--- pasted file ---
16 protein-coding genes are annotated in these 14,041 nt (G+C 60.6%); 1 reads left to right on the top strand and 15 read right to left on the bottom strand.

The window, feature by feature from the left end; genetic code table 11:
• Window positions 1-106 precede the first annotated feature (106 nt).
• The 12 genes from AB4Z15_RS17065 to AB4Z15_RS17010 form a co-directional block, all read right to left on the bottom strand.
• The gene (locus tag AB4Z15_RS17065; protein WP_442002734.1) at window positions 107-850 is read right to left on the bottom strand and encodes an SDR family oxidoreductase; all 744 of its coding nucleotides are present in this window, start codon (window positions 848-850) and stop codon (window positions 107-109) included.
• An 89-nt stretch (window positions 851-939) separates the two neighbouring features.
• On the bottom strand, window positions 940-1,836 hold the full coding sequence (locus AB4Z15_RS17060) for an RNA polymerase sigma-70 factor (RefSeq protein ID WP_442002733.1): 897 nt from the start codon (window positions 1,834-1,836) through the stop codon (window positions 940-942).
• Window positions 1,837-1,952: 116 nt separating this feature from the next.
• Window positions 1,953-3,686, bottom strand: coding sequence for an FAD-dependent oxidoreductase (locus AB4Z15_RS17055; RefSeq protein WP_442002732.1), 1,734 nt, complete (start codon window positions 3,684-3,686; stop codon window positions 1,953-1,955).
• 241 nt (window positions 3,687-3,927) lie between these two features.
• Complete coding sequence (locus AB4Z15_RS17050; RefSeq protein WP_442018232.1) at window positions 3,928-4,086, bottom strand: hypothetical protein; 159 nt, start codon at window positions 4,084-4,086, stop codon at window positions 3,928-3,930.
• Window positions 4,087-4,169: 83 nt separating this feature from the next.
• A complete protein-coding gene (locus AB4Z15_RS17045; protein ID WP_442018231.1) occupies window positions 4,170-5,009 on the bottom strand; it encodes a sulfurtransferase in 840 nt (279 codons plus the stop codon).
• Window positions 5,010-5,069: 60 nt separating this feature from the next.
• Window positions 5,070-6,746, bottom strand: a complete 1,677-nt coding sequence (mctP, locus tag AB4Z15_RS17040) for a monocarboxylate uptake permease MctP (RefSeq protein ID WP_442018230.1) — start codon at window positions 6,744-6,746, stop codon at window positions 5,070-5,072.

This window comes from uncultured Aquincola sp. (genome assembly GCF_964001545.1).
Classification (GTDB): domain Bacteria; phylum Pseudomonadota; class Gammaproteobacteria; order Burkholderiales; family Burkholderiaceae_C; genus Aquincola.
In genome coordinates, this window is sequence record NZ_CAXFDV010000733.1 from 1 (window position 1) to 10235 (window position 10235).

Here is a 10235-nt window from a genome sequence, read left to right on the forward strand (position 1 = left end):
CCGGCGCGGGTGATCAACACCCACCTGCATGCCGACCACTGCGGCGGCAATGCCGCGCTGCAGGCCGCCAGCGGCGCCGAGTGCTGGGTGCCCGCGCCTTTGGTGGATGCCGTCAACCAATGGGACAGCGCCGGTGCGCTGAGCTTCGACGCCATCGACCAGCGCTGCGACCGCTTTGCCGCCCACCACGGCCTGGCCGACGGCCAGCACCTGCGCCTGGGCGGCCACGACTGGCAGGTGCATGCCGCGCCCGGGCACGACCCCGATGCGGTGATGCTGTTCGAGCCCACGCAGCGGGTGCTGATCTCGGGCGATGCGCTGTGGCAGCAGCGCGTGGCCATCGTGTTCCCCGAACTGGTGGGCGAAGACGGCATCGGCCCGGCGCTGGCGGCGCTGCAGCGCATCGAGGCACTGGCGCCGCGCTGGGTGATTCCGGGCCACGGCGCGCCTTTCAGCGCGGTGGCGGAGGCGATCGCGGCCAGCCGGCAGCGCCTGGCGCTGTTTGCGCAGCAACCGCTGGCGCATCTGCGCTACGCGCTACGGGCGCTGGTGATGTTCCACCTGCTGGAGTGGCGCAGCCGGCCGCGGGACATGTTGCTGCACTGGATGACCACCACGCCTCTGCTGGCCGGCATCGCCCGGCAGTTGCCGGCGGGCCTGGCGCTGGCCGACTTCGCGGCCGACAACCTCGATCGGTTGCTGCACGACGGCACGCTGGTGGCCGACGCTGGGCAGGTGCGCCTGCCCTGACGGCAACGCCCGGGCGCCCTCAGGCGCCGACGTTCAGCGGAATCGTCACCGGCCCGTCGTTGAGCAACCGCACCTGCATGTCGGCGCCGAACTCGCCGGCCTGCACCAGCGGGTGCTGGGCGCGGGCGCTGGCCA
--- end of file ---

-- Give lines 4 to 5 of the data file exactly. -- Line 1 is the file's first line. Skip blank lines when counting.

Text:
• The 12 genes from AB4Z15_RS17065 to AB4Z15_RS17010 form a co-directional block, all read right to left on the bottom strand.
• The gene (locus tag AB4Z15_RS17065; protein WP_442002734.1) at window positions 107-850 is read right to left on the bottom strand and encodes an SDR family oxidoreductase; all 744 of its coding nucleotides are present in this window, start codon (window positions 848-850) and stop codon (window positions 107-109) included.